Week 2 Discussion Advice

This is an extremely important topic that speaks to the principle we covered in week 1: respect. When we avoid biased language, we treat others in the ways they want to be treated and address them with their preferred labels, showing them that they are our equals in terms of their ideas and their backgrounds. Once one party opens the doors to disrespect, it is difficult to get back to a civil exchange, and so it is important to understand what biased language is and how to avoid it. If we believe in equality and diversity, two values of the dominant culture of the United States, we try to avoid bias. Here, the concept of implicit bias is explained – https://www.youtube.com/watch?v=OQGIgohunVw.

As you do your post, consider how this form of bias might find its way into the ways we speak. Before you start working on this post, you must Read chapter 4 in Bevan, with special focus on section 4.1. Watch the video on biased language, which reiterates many of the points from Bevan. After you have read the chapter and watched the video, you will do the following:

1) Using Bevan (Section 4.1), define and explain biased language. An explanation goes deeper than a definition to touch on meaning and significance. Explanations offer examples to illustrate points.

2) Share an example of biased language you saw in a computer-mediated interaction. If you don’t have a personal example, comment sections at the end of news articles often have biased language.

3) How does biased language REFLECT the attitudes, behaviors, and perception of the sender? This is where the question becomes more challenging. Think through how the biased language you are examining shows an “attitude” about a topic. Attitudes are someone’s position on a topic and typically involve some kind of assessment of right or wrong, good or bad. Then, think about behavior. Is the speech itself a form of behavior? Might a person’s spoken words reflect how they behave outside of the use of those words? Finally, you will address perception. Perception is the process of giving meaning to what we observe with our senses. It allows us to make sense of the worlds around us and our ideas. How does biased language reveal the ways users of biased language organize and see the world?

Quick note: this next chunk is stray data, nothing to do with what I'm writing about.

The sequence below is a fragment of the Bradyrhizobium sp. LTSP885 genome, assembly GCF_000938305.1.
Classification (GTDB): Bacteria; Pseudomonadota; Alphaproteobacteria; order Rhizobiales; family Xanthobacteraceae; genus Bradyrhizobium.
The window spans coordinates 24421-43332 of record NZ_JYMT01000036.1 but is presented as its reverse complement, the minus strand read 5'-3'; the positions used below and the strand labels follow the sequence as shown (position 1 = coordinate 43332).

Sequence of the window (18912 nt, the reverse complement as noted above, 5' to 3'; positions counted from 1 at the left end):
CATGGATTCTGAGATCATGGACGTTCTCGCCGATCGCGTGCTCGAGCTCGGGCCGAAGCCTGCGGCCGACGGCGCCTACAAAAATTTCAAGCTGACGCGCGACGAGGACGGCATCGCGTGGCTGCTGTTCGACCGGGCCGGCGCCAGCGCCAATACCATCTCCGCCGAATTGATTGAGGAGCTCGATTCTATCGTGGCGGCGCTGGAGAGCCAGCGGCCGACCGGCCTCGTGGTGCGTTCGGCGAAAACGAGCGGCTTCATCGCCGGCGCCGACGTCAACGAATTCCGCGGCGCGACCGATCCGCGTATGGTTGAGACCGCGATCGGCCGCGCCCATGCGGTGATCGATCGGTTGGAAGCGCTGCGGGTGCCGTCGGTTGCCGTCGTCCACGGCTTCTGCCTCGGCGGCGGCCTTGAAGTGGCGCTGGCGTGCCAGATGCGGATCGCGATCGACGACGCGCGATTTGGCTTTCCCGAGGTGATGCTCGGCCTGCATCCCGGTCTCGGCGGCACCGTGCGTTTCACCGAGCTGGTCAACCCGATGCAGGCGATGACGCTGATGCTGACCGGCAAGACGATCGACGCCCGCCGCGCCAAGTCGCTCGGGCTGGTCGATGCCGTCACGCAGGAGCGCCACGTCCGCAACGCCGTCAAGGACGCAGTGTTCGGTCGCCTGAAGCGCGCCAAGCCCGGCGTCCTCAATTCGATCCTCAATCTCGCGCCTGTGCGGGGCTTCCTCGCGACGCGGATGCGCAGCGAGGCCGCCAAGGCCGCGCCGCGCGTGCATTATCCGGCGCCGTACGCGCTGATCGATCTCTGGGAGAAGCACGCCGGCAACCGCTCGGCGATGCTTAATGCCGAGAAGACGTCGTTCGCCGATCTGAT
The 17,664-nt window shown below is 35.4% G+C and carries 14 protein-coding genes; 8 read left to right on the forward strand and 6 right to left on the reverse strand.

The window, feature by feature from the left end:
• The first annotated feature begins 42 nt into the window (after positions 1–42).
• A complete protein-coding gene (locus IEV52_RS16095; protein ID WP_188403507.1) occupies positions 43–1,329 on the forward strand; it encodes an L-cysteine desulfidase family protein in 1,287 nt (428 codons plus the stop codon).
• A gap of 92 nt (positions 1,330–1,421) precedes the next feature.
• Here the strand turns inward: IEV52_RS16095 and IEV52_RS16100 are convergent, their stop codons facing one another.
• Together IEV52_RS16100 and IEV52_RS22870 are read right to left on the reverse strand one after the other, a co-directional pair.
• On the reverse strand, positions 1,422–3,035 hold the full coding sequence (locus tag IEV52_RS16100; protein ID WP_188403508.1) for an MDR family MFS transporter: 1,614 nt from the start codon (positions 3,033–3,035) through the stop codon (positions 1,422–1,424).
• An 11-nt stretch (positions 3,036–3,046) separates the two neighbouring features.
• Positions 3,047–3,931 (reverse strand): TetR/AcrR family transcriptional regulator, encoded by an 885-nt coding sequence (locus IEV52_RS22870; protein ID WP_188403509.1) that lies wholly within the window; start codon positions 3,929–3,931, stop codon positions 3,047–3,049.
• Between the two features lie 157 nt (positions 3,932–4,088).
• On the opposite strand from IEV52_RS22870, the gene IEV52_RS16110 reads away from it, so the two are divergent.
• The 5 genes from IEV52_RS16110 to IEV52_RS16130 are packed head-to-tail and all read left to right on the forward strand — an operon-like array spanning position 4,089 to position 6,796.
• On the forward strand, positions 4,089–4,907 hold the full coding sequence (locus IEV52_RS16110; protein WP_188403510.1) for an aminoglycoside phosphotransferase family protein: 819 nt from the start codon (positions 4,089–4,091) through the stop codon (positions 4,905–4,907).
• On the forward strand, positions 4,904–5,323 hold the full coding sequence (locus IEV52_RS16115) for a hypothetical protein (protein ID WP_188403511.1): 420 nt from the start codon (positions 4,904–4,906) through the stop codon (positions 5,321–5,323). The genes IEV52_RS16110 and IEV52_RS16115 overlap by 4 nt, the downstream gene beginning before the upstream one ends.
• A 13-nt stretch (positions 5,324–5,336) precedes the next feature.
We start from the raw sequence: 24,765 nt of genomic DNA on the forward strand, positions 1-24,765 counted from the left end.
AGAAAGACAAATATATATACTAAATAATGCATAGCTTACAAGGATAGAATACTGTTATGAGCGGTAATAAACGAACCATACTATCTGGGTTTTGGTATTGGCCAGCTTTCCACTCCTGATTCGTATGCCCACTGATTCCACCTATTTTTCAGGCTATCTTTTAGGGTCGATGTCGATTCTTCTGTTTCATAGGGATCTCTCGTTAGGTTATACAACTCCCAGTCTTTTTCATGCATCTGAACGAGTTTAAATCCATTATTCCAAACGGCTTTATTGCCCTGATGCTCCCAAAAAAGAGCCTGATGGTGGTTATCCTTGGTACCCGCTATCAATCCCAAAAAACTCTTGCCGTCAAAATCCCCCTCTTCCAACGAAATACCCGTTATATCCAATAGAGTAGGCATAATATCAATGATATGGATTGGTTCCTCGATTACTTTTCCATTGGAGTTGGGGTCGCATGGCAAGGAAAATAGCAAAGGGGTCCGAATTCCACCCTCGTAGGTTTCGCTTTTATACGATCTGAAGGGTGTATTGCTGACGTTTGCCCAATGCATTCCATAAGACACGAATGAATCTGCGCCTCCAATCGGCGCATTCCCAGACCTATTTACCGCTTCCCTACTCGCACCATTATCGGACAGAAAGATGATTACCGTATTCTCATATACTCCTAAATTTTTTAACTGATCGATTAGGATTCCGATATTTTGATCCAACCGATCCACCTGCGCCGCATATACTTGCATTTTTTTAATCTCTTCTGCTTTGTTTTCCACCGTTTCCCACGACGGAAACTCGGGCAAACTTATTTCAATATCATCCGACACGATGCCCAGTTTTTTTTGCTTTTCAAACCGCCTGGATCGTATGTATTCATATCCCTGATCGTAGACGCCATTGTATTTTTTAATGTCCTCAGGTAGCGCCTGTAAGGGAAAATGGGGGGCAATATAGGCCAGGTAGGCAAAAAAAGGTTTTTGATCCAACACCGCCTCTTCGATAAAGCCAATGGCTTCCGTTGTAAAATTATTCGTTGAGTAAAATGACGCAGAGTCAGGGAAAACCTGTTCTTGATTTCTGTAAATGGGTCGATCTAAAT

4) How might biased language IMPACT the attitudes, behaviors, and perception of the receiver of the content and/or the sender? Think about what attitudes, behaviors and perceptions are and how hearing biased language can change the way the receiver (listener/observer) understands the message. For instance, if I hear someone using sexist language, I will develop a negative attitude toward the person and it will reinforce my beliefs that the person is unfair in the ways that they think. It violates my values of equality and diversity. In terms of behavior, I might avoid speaking to the person in the future or, when I do, I will be prepared to debate the person. Finally, in terms of perception, I will “organize” the person in my mind as “sexist” or even as a “bigot.” I will perceive the content as a reinforcement of some dangerous ideas that could disrupt my sense of what progress is in the modern world.

5) What is the significance of biased language in computer-mediated contexts specifically? When thinking through this question, consider the following: Why does all of this matter? Is the intent of using biased language to shut others down? To make them feel belittled? Miscommunication is when a message is not received in the way the user intended. Does biased language often result in miscommunication because the receiver, if they don’t agree with the biases, will experience psychological noise and no longer be able to fully listen to the person? Does biased language automatically hurt the receiver? Does this depend on the receiver’s self-concept or self-esteem? With regard to the computer-mediated elements, think about whether the use of computers creates a buffer for those using biased language and emboldens them to speak in ways they would not in face-to-face conversations. Watch the videos in the Week 3 Discussion Video help section to learn more about combatting biased language online.

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